mandarins, oranges,tangerines

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amurotoru

Member
Chinese
Hi everyone. I am writing about three different species of citrus in China. I refered to some dictionaries and some online materials, and then I found these three words"mandarins, oranges,tangerines" . But I am still not very sure.
So do these three words stand for three three different species of citrus? <-----Out-of-scope question removed by moderator (Florentia52)----->
Thank you.
 
  • Florentia52

    Modwoman in the attic
    English - United States
    They are three different fuits. You may need to refer to the Latin names to make sure you translate the words correctly.
     

    entangledbank

    Senior Member
    English - South-East England
    Oranges are the most common citrus fruit. There are smaller ones variously called tangerines, mandarins, clementines, or satsumas; and I don't think there's a clear difference between those. It has never been clear to me.
     

    suzi br

    Senior Member
    English / England
    Hi everyone. I am writing about three different species of citrus in China. I refered to some dictionaries and some online materials, and then I found these three words"mandarins, oranges,tangerines" . But I am still not very sure.
    So do these three words stand for three three different species of citrus? <-----Out-of-scope question removed by moderator (Florentia52)----->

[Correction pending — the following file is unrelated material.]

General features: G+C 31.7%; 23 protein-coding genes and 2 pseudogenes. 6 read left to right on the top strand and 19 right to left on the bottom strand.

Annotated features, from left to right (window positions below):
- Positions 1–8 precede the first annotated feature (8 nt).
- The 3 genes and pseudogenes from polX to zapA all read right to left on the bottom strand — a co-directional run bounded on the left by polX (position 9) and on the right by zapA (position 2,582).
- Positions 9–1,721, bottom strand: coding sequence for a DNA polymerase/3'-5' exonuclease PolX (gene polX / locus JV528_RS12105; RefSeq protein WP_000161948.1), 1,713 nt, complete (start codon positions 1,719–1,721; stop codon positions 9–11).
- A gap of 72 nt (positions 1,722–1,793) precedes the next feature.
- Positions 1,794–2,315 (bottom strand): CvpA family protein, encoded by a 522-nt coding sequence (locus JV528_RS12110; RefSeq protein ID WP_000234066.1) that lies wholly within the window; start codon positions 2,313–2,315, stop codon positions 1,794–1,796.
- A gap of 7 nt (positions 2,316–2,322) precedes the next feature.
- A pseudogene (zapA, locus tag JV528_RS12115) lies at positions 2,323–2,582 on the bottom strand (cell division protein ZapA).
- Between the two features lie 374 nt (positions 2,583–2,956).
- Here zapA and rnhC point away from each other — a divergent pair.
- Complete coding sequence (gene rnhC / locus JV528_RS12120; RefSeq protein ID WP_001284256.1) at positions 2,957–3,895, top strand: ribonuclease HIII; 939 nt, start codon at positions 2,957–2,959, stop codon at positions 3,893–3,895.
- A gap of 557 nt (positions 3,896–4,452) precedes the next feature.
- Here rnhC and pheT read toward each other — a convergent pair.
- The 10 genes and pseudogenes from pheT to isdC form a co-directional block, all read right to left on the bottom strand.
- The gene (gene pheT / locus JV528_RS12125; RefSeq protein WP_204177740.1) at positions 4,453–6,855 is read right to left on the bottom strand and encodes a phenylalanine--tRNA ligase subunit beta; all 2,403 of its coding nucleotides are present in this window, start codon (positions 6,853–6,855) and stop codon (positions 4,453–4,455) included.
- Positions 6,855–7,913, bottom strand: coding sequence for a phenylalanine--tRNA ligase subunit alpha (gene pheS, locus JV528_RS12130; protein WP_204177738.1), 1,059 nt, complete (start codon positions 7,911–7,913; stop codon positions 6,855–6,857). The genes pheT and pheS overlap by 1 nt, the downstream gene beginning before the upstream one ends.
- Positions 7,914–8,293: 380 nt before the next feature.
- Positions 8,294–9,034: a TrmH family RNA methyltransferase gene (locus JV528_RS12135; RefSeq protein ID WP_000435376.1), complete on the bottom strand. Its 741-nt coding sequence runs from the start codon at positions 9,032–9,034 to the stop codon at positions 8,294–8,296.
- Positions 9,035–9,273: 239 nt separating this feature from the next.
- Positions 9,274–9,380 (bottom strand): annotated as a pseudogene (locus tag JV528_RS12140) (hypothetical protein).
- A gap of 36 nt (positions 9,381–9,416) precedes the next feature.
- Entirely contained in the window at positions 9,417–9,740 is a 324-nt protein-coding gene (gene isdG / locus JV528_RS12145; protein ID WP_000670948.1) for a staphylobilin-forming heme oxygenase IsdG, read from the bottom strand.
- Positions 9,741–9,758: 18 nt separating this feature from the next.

Thank you.
    I suppose it depends on the context, if it's just a writing exercise to make you write about three different citrus fruits the word "species" isn't critical. If it's a scientific treatise you need to make sure you know what the relevant "species" are!
     

    amurotoru

    Member
    Chinese
    They are three different fuits. You may need to refer to the Latin names to make sure you translate the words correctly.
    Thank you

    Oranges are the most common citrus fruit. There are smaller ones variously called tangerines, mandarins, clementines, or satsumas; and I don't think there's a clear difference between those. It has never been clear to me.
    Thanks a lot

    I suppose it depends on the context, if it's just a writing exercise to make you write about three different citrus fruits the word "species" isn't critical. If it's a scientific treatise you need to make sure you know what the relevant "species" are!
    Got that! I am doing a translation exercise actually~Thanks a lot
     

    RM1(SS)

    Senior Member
    English - US (Midwest)
    According to Wiki, mandarins are Citrus reticulata. Oranges (C. x sinensis) are a cross between pomelos and mandarins. Tangerines (C. tangerina or C. reticulata L var.) are also a pomelo/mandarin cross, apparently with more mandarin in their ancestry.
     

    natkretep

    Moderato con anima (English Only)
    English (Singapore/UK), basic Chinese
    To add to the confusion, some people use orange as a hypernym or a general term and think of mandarins and tangerines as different kinds of oranges. I agree with etb that the difference between tangerines, mandarins, clementines and satsumas isn't clear. The main thing is that these are easily peeled unlike normal oranges.
     

    amurotoru

    Member
    Chinese
    To add to the confusion, some people use orange as a hypernym or a general term and think of mandarins and tangerines as different kinds of oranges. I agree with etb that the difference between tangerines, mandarins, clementines and satsumas isn't clear. The main thing is that these are easily peeled unlike normal oranges.
    Thank you very much!
     
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